For most people, recovering from a broken bone is an exercise in patience. For an active person, being told that you have to significantly reduce or cease activity in order to let the bone heal is equivalent to torture. However, there are a few things you can do to help speed the healing process so you can get back to your normal activities as soon as possible.
Stop taking NSAIDs (Nonsteroidal anti-inflammatory drugs) for Pain Relief
When cells are damaged in a fracture, large amounts of prostaglandins are released. Prostaglandins are a group of lipids made at sites of tissue damage or infection that are involved in dealing with injury and illness. They control processes such as inflammation, blood flow, the formation of blood clots and the induction of labor. Although this is what causes you to feel the pain, the production of these lipids are also instrumental to the early stages of tissue repair.
Here is the catch. In order to alleviate pain, non-steroidal anti-inflammatory drugs are prescribed to stop the action of prostaglandins, but the prostaglandins are quintessential to the healing process. The best suggestion would be stop taking the NSAIDs as soon as possible after suffering a broken bone. Alternatively, you could take a non-NSAID pain medication such as acetaminophen for pain relief, for it does not have the same effect on prostaglandins.
The broken bones of people who smoke take longer to heal. The smoke reduces blood flow, therefore reduces the amount of nutrients and oxygen getting to the injury site. The chemicals released in the blood from smoking damage the cells that form bone. This process and significantly decrease healing time or prevent complete healing altogether.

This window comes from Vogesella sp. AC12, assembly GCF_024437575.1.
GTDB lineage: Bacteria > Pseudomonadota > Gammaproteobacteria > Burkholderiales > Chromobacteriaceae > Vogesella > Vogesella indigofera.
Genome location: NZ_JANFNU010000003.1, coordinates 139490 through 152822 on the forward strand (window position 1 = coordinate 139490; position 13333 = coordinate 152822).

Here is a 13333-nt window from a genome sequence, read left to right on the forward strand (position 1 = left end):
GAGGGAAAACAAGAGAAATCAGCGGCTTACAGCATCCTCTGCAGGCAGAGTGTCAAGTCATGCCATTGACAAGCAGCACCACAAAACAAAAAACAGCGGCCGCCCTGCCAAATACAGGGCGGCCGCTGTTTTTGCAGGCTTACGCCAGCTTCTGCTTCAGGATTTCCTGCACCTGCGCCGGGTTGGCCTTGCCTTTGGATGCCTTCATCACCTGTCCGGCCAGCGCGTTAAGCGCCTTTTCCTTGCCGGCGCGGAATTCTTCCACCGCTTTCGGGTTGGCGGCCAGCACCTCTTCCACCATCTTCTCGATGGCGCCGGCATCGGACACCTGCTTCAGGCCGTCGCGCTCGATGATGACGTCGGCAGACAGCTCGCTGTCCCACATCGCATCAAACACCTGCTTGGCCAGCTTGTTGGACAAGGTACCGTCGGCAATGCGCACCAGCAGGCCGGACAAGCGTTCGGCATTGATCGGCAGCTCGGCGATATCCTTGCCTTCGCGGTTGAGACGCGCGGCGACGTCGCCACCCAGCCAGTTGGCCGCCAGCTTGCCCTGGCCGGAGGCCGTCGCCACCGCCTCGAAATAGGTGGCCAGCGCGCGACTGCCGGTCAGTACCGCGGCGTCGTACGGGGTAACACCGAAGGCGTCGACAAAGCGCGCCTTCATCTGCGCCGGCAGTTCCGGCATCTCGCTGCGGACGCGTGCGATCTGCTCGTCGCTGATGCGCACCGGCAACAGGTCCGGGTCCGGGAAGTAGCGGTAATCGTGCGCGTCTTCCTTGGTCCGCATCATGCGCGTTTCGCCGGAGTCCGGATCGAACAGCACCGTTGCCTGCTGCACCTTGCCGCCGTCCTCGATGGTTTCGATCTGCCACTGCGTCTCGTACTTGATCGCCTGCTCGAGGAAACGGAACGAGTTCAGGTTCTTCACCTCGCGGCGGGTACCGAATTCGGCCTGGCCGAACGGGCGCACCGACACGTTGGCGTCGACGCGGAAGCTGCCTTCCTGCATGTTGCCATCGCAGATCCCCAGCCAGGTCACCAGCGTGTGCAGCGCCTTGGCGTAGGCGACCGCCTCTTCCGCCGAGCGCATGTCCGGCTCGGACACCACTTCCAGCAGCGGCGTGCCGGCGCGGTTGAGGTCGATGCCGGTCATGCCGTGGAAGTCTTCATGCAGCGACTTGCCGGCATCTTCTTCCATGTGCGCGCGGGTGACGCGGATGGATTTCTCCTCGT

Get more Calcium, Magnesium, Vitamin D and Vitamin K
These vitamins and minerals are all integral to healthy bone growth. We have all heard about how important calcium is in the diet, but if you take a lot of calcium without accompanying it with magnesium and vitamins D and K, much of that calcium will not be absorbed by your bones. Dark green leafy vegetables such as spinach, kale, collard greens and Swiss chard are among the best sources of not only calcium, but magnesium and vitamin K as well. If you live in a sunny climate, you can get a good supply of vitamin D by sitting in the sun for 15-20 minutes a day with arms and legs exposed and using no sunblock. For those who live in less sun-drenched locations (and those of us waiting out the winter months), you can get vitamin D from fortified milk products or you can take a vitamin D supplement.
Reduce Your Sugar and Caffeine
Caffeine and sugar both increase the excretion of calcium from the bones by 25-50 percent. So try avoid the comfort foods!
Increase Your Intake of Protein Rich Foods
Nearly half of the compounds that make up your bones are comprised of protein. In order to give your bones the building blocks they need to speed healing and minimize further bone loss, incorporate more healthy protein into your diet, such as beans, nuts and fish or chicken.
Healing takes time but if you keep these simple tips in mind, you may find yourself up and about before you know it!
For Your Health,
Dr. Ryan Moorman